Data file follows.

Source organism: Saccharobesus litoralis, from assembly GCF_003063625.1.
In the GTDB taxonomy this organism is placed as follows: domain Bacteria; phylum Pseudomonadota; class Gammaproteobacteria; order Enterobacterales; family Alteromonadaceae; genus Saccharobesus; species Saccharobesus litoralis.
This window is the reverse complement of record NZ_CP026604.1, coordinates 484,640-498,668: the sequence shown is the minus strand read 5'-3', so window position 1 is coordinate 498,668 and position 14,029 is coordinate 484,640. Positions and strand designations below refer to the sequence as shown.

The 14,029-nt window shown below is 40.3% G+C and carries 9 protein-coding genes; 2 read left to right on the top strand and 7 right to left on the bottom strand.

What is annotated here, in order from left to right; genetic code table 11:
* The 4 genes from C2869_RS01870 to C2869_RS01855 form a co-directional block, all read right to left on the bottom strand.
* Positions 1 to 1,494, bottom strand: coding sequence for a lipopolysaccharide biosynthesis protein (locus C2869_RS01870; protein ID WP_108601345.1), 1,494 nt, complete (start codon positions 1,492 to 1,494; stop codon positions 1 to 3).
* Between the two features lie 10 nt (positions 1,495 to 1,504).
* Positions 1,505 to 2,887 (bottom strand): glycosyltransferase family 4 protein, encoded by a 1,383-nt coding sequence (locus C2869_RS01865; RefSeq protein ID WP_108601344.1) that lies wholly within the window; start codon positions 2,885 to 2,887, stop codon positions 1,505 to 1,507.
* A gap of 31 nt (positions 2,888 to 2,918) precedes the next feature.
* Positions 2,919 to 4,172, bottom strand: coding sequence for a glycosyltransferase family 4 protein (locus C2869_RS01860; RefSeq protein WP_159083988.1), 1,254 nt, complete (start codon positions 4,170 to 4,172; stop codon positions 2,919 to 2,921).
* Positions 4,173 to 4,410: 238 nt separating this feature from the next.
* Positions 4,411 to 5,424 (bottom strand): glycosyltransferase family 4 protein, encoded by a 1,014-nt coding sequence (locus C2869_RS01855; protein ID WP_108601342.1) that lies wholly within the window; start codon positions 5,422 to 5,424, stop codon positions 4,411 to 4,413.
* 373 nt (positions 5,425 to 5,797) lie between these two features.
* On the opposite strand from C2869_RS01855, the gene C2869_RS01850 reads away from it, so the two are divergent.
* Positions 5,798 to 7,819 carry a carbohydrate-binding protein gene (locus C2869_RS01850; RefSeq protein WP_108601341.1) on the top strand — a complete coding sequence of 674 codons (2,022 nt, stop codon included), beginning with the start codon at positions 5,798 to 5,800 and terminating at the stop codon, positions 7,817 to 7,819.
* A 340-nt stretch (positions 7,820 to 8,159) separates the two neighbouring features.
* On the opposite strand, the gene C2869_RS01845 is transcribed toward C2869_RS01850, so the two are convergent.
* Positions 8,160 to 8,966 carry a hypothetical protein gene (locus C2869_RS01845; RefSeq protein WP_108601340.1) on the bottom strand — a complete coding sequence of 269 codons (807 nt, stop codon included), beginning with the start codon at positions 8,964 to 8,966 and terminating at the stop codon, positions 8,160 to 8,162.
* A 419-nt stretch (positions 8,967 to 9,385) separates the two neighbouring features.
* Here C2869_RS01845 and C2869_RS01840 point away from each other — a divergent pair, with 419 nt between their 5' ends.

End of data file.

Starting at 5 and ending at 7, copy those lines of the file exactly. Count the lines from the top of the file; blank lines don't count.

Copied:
What is annotated here, in order from left to right; genetic code table 11:
* The 4 genes from C2869_RS01870 to C2869_RS01855 form a co-directional block, all read right to left on the bottom strand.
* Positions 1 to 1,494, bottom strand: coding sequence for a lipopolysaccharide biosynthesis protein (locus C2869_RS01870; protein ID WP_108601345.1), 1,494 nt, complete (start codon positions 1,492 to 1,494; stop codon positions 1 to 3).